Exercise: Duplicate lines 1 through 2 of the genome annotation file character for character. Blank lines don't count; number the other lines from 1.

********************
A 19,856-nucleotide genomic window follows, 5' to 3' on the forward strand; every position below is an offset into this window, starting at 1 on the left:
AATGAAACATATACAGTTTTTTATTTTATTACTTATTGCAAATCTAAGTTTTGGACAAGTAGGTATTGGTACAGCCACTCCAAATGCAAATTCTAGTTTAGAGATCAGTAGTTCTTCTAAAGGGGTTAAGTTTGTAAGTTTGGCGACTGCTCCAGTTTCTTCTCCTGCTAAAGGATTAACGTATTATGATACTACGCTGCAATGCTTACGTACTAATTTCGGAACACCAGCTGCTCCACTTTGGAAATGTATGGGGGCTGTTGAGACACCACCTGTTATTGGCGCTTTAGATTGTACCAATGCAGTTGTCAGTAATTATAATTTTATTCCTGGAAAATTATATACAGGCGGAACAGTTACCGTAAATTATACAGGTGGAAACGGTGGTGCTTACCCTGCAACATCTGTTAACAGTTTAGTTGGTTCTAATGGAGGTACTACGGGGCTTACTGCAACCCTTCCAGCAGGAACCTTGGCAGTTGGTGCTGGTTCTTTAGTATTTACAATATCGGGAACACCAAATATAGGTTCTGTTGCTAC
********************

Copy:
A 19,856-nucleotide genomic window follows, 5' to 3' on the forward strand; every position below is an offset into this window, starting at 1 on the left:
AATGAAACATATACAGTTTTTTATTTTATTACTTATTGCAAATCTAAGTTTTGGACAAGTAGGTATTGGTACAGCCACTCCAAATGCAAATTCTAGTTTAGAGATCAGTAGTTCTTCTAAAGGGGTTAAGTTTGTAAGTTTGGCGACTGCTCCAGTTTCTTCTCCTGCTAAAGGATTAACGTATTATGATACTACGCTGCAATGCTTACGTACTAATTTCGGAACACCAGCTGCTCCACTTTGGAAATGTATGGGGGCTGTTGAGACACCACCTGTTATTGGCGCTTTAGATTGTACCAATGCAGTTGTCAGTAATTATAATTTTATTCCTGGAAAATTATATACAGGCGGAACAGTTACCGTAAATTATACAGGTGGAAACGGTGGTGCTTACCCTGCAACATCTGTTAACAGTTTAGTTGGTTCTAATGGAGGTACTACGGGGCTTACTGCAACCCTTCCAGCAGGAACCTTGGCAGTTGGTGCTGGTTCTTTAGTATTTACAATATCGGGAACACCAAATATAGGTTCTGTTGCTAC